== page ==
“I don’t know whether they’re any Emersons,” retorted Freddy, who was democratic. Like his sister and like most young people, he was naturally attracted by the idea of equality, and the undeniable fact that there are different kinds of Emersons annoyed him beyond measure.
“I trust they are the right sort of person. All right, Lucy”—she was sitting up again—”I see you looking down your nose and thinking your mother’s a snob. But there is a right sort and a wrong sort, and it’s affectation to pretend there isn’t.”
“Emerson’s a common enough name,” Lucy remarked.
She was gazing sideways. Seated on a promontory herself, she could see the pine-clad promontories descending one beyond another into the Weald. The further one descended the garden, the more glorious was this lateral view.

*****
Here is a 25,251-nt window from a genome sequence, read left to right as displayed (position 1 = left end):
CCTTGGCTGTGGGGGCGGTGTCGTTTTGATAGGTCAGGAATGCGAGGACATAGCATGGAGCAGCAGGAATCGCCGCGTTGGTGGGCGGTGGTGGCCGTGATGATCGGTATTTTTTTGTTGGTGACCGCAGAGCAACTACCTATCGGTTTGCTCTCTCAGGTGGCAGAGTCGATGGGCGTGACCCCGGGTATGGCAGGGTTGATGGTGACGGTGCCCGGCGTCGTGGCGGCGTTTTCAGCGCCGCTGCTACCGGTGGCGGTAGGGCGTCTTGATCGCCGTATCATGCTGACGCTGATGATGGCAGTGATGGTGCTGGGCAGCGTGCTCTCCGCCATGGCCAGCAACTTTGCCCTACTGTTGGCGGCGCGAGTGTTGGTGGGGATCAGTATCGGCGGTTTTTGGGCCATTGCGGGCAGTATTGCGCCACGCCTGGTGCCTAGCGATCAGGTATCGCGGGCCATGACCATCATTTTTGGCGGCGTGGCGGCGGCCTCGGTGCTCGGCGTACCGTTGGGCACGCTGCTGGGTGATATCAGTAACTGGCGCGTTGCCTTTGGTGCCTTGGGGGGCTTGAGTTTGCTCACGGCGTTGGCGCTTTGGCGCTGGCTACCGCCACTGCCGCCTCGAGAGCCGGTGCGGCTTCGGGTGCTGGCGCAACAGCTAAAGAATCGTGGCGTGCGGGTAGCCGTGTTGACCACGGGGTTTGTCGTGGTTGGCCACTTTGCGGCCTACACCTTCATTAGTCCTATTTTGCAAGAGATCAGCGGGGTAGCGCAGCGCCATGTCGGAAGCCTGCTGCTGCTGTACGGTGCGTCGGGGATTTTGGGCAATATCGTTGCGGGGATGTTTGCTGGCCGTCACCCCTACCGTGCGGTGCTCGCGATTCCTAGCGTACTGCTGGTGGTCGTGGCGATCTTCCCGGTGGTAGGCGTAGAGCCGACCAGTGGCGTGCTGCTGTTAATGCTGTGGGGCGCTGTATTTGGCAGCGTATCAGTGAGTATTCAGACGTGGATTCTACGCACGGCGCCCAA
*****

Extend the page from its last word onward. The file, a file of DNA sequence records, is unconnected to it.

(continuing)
“I was merely going to remark, Freddy, that I trusted they were no relations of Emerson the philosopher, a most trying man. Pray, does that satisfy you?”
“Oh, yes,” he grumbled. “And you will be satisfied, too, for they’re friends of Cecil; so”—elaborate irony—”you and the other country families will be able to call in perfect safety.”
“CECIL?” exclaimed Lucy.
“Don’t be rude, dear,” said his mother placidly. “Lucy, don’t screech. It’s a new bad habit you’re getting into.”
“But has Cecil—”
“Friends of Cecil’s,” he repeated, “‘and so really dee-sire-rebel. Ahem! Honeychurch, I have just telegraphed to them.'”
She got up from the grass.
It was hard on Lucy. Mr. Beebe sympathized with her very much. While she believed that her snub about the Miss Alans came from Sir Harry Otway, she had borne it like a good girl. She might well “screech” when she heard that it came partly from her lover. Mr. Vyse was a tease—something worse than a tease: he took a malicious pleasure in thwarting people. The clergyman, knowing this, looked at Miss Honeychurch with more than his usual kindness.